‘About Time’By Conrado de Quiros
Philippine Daily Inquirer
Only Cory Aquino did better, not just appearing in Time Magazine but on the cover of Time Magazine. Indeed, not just appearing on the cover of Time Magazine but appearing there five times. The first in February 1986 after the Edsa Revolution, the second (along with Doy Laurel) in March 1986 in a cover story titled, “Now for the hard part,” third in January 1987 as Time’s “Woman of the Year,” fourth in November 2006 as one of “60 Asian Heroes,” and fifth in August 2009 after her death as “The woman who changed Asia.”
P-Noy did appear on Time’s cover too—once, in April 2010, but only as a matter of speculation, or expectation. The caption read, “Can Noynoy save the Philippines?” Time answered its own question this week by including him among the 100 most influential people in the world in the Leaders category. There were five categories, the other four being Titans, Artists, Pioneers and Icons. He was No. 2, behind Rand Paul, senator from Kentucky, and in front of Barack Obama.
Not a bad deal for mother and son whose common trait was a tremendous reluctance to run for president even as the world bid them to. Truly, there’s something profoundly mythical, or Biblical, or magic-realist about this country.
Arguably, P-Noy’s impact on the world is not quite on a par with his mother’s, but he has three more years to come near it. Particularly by nurturing the sickest man of Asia to full health, particularly by making this country great again, the latter being the one thing Ferdinand Marcos vowed to do but did the opposite of. Can Noynoy save the Philippines? Well, as far as saving it from Gloria Macapagal-Arroyo goes, he has already done so. As far as not just saving it but transforming it goes, who knows? He may do it yet.
Arguably too, Time’s perspective is resolutely American. P-Noy’s accomplishments that Time singles out are his successful steering of the reproductive health bill through Congress and his defiance of China over the Spratlys.
The first is truly huge for a country whose religious, if not moral, life continues to be ruled with an iron fist by a Catholic Church straight from the Dark Ages. Or from its local counterpart, which is the time of the friars. It was Fidel Ramos’ misfortune that he wasn’t a Catholic and could therefore be depicted by that Church as going against mainstream beliefs. P-Noy is so, and has a mother to boot, whose Catholic piety was beyond question. Despite the Church’s excoriations of him, including veiled threats of excommunication, P-Noy held his ground and RH became law.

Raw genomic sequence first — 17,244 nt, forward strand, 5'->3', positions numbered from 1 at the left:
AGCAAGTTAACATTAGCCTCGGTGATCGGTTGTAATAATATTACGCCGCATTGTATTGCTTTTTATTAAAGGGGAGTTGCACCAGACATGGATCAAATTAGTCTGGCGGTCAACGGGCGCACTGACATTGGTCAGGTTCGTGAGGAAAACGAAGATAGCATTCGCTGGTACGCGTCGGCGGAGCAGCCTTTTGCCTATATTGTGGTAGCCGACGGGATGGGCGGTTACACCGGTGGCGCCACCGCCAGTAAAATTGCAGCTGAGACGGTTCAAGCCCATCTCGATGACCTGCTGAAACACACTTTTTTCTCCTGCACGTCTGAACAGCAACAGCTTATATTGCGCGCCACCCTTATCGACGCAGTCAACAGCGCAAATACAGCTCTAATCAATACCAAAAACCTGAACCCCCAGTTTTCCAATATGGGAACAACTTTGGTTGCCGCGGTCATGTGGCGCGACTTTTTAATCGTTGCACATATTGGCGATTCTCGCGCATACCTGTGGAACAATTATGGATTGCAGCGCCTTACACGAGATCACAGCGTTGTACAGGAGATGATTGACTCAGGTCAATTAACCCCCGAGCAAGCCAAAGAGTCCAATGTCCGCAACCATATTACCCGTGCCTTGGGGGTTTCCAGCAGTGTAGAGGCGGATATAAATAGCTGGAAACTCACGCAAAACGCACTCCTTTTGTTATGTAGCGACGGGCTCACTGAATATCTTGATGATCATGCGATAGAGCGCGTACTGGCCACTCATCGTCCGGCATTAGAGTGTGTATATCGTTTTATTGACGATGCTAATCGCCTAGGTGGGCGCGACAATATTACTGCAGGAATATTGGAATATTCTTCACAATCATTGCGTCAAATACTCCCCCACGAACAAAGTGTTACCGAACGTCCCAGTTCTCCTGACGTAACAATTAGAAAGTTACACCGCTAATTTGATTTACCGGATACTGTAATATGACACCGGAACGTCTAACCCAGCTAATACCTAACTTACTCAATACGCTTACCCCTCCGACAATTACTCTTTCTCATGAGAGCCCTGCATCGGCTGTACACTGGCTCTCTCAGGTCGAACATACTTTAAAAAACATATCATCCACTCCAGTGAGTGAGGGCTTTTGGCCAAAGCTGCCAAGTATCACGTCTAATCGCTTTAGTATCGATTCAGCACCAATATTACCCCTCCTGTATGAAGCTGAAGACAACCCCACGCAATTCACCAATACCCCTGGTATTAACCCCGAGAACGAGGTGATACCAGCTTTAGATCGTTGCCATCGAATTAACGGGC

No one had dared challenge the Church before on issues like this, and won. Yes, the RH is quite an accomplishment in itself.
The second however is not without a self-serving aspect for the United States. While P-Noy’s refusal to grovel before China and efforts to rally the other Asean countries to his side are a forceful show of independence, it can also be interpreted, and has been interpreted in Asian circles, as a not very forceful show of the Philippines’ lack of independence from America. If not a forceful show of the country’s continuing perception of itself as America’s sidekick in Asia. Reinforced by the open calls of our Department of Foreign Affairs for America, in the form of then Secretary of State Hillary Clinton, to intervene in the dispute.
Indeed, reinforced by Defense Secretary Voltaire Gazmin’s recent batty proposal that we should allow US bases back into our soil in the event North Korea provokes war in the region. What on earth for? The better to shove us in the line of fire?
If Time had wanted to see a true accomplishment in statesmanship, it should have looked at P-Noy’s response to the Sabah crisis. That was real statesmanship. Despite the ranting of the usual suspects that he was being anti-Filipino by not throwing in his lot with the raiders of the lost mark, he condemned it for being the anti-Filipino thing it was, going as it did against the grain of Filipino interests, particularly the peace talks, and against the democratic principle of sovereignty lying not in a piece of yellowed paper but in the will of a people.
Just as well, if Time had wanted to see true accomplishment in leadership, it should have looked at either one of two things or both. The first is the spectacular rousing of the country from its economic stupor, a thing noted and heralded by the world. At a time when much of that world is reeling from all sorts of financial troubles, sending some countries crashing to the ground, the Philippines is soaring to unexpected heights. Refuting once and for all the notion that you can’t eat decency, you can’t eat clean government. In fact, those are about the only things you can eat.
The second is the pushing back of corruption, if not to the edge of the sea at least toward it. Corruption has by no means been eliminated, there is Customs, for one, to show it remains very much alive and kicking. But
P-Noy’s earnestness in waging his campaign against it has driven home in the minds of the public the possibility that it can be done, corruption can be curbed, corruption can be stopped. That in the end is P-Noy’s claim to being recognized as a world-class leader, that he has forged a new way of doing things in government, that he has created a new mood among the people, that he has, by being perfectly willing to follow the people, his “Boss,” succeeded in leading them.
All of which, of course, raises the all-important question of what happens after he goes, which is just three years from now. And with the horizon offering only the bleakest streaks of the gray. But I’ll leave that for another time. Right now, let’s just revel a bit in the honor the country’s, well, leader has just brought it.
And say: About Time.
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